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The concise argument
  1. Søren Holm, editor

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I am writing this page while attending the International Association of Bioethics biannual congress in Singapore and I am happy to be able to report that bioethics is still a thriving field worldwide. The congress is attended by scholars from more than 55 countries. The breadth of topics covered is truly amazing and the approaches often novel and illuminating. We hope that this vitality of the field will continue to be reflected in the JME in the future and that it is already to some extent reflected in the current issue of the journal which contains contributions from a range of countries covering a wide range of issues and methodologies.

Where should my samples go?

The future research use of blood and tissue samples taken as part of clinical care is a currently contested question in medical ethics. Abou-Zeid and colleagues have investigated the views of Egyptian patients on this issue using survey methods (see page 539). The results show that many do not favour future research use of samples at all, and that among those who accept future use most favour an explicit consent model. The researchers also asked their responds whether they were willing to have their samples exported to other countries. This question is important because modern biomedical research is an international enterprise and there is already considerable exchange of data and materials. It was found that Egyptian patients are significantly more willing to let their samples be exported to other Arab countries than to Europe or the USA. This interesting result can be interpreted in a number of ways, and may for instance reflect a belief that other Arab researchers are more likely to treat the samples in a culturally appropriate way.

From DNR to TEP

It is generally recognised that current approaches to end of life treatment planning for non-terminal patients are unsatisfactory. In the UK much attention has in the past been focused on Do Not Resuscitate or Do Not Attempt Resuscitation orders. However, such orders only cover one potential intervention and they have furthermore been shown to be liable to misinterpretation. The paper by Obolensky et al reports an evaluation of a possible replacement for the Do Not Resuscitate order, the Treatment Escalation Plan (TEP) (See page 518). The TEP is a form and a process for filling out the form involving the doctor, the patient, and potentially relatives. The TEP covers cardio-pulmonary resuscitation, ventilation, renal replacement therapy, intravenous fluids and use of antibiotics. In the evaluation is was found that 96% of patients or relatives interviewed found the TEP process to be ‘a good idea’.

Teaching practical wisdom

Practical wisdom or phronesis is a central Aristotelean concept. A person can only be a good practitioner of a techné if he or she possesses practical wisdom. Given that medicine is a techné the good doctor should therefore possess practical wisdom. But practical wisdom rarely occurs explicitly on the medical curriculum or in postgraduate training of doctors. Kaldijan compares practical wisdom to the more commonly used concept of ‘clinical judgement’ and argues that this comparison allows us to get a better or more complete understanding of clinical judgement (see page 558). In routine clinical judgement goals of care and ethical values are often implicit, but the wider focus of practical wisdom allows us to see that this taken for granted of goals and values is not always warranted. The relevant goals and values are those of the particular patient. Training in clinical judgement must therefore always be sensitive to the risk of conflating clinical judgement with ‘the clinician's judgement’.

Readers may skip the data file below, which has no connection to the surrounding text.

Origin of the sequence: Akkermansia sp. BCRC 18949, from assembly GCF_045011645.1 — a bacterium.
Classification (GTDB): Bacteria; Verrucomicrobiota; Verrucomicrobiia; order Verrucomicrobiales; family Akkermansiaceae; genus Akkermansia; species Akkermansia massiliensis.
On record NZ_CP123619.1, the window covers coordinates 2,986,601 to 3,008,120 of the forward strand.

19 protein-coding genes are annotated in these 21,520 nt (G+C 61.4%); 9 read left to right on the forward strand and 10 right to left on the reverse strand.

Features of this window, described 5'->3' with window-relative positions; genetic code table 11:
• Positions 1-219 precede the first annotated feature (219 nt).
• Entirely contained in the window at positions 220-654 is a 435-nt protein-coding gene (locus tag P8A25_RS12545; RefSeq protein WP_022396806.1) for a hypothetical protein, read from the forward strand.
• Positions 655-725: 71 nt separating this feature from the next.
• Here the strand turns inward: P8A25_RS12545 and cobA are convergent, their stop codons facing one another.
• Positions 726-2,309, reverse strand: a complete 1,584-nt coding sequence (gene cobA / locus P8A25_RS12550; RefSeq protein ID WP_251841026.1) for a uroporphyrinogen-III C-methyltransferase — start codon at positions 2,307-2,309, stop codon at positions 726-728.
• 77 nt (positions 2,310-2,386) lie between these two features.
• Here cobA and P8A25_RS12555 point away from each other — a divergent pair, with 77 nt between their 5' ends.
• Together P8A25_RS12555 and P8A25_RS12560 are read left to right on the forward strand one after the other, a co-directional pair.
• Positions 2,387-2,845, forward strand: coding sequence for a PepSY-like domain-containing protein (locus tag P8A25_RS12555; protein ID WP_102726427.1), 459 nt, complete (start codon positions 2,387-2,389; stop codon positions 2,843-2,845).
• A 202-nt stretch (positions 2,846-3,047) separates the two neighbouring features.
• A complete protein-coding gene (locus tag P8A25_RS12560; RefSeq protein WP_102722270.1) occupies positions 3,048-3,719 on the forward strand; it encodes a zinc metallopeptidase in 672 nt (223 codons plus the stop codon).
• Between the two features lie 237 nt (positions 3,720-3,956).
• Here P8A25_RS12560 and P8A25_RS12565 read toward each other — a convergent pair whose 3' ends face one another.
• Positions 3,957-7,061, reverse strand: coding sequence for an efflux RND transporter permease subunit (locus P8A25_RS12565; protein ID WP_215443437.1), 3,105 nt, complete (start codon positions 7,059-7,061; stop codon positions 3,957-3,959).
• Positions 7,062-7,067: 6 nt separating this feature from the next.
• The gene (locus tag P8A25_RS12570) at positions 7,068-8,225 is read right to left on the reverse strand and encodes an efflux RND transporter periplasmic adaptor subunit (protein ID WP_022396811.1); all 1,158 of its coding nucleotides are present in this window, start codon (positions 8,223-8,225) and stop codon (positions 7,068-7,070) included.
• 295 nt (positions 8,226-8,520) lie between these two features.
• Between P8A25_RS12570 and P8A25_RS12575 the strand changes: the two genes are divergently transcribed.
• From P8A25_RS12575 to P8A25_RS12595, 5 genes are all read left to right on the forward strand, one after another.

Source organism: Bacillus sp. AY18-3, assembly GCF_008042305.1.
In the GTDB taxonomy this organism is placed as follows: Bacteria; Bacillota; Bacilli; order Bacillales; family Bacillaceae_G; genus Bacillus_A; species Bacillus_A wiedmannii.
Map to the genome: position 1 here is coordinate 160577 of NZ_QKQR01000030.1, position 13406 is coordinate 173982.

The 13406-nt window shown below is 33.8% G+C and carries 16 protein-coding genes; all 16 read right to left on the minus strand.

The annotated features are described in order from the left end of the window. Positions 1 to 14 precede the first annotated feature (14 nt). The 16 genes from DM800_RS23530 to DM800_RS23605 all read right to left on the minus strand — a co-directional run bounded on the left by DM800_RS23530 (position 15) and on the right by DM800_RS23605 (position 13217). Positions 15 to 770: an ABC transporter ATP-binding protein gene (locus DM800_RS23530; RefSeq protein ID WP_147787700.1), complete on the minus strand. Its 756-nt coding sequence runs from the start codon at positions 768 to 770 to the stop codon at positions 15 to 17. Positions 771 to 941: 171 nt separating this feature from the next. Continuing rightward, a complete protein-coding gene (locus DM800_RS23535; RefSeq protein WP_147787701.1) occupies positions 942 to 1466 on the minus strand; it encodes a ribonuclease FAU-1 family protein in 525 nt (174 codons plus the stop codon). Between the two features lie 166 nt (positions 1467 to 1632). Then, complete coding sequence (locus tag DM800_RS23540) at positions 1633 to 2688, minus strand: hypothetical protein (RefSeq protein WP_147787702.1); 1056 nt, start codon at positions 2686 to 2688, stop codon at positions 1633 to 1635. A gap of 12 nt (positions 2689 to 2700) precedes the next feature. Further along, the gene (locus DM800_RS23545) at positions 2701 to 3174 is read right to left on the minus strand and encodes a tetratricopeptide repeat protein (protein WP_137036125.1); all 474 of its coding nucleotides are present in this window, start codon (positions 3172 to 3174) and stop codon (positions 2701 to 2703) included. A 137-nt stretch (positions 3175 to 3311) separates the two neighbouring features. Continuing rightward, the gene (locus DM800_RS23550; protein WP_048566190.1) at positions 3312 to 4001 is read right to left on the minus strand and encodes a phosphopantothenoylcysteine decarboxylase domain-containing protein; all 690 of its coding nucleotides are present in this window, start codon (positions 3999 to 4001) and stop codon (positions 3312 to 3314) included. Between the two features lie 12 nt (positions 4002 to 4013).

Routinisation of genetic services and practical knowledge

Genetic knowledge is becoming increasingly important to routine medical practice and one effect of this is that many more healthcare professionals will have to engage with patients in discussions concerning genetic tests, genetic test results and other genetic matters. Genetic counselling in this sense will thus no longer be the exclusive province of geneticists or genetic counsellors. We therefore need to consider whether other healthcare professionals are ready to take on this role. There is a considerable literature on whether general practitioners and other healthcare professionals posses the necessary theoretical knowledge of genetics, and the answer to this question is generally sceptical. But, in a very interesting paper in this issue of the JME Dagmar Schmitz argues that focus on another type of knowledge is also necessary if the routinisation of genetics is to be successful and ethical (see page 529). Genetic practice involves many types of practical knowledge that are obtained primarily through repeated practical, clinical experience, for example knowledge about the proper focus of clinical action, the relevance of therapeutic action or the proper normative framework. Schmitz argues that non-geneticists need a chance to acquire both the relevant theoretical and practical knowledge in order for the routinisation of genetic services to secure the important interests of clients and patients.

Do you want more from Erewhon academic hospital?

This issue contains the eleventh instalment of the story of the events at Erewhon academic hospital (see page 516). We know that some people have started using the series for teaching purposes, but would like your input to the future developments. Do you want to hear more about our ethicist friends, healthcare workers and patients? And, if so what direction should the story take?

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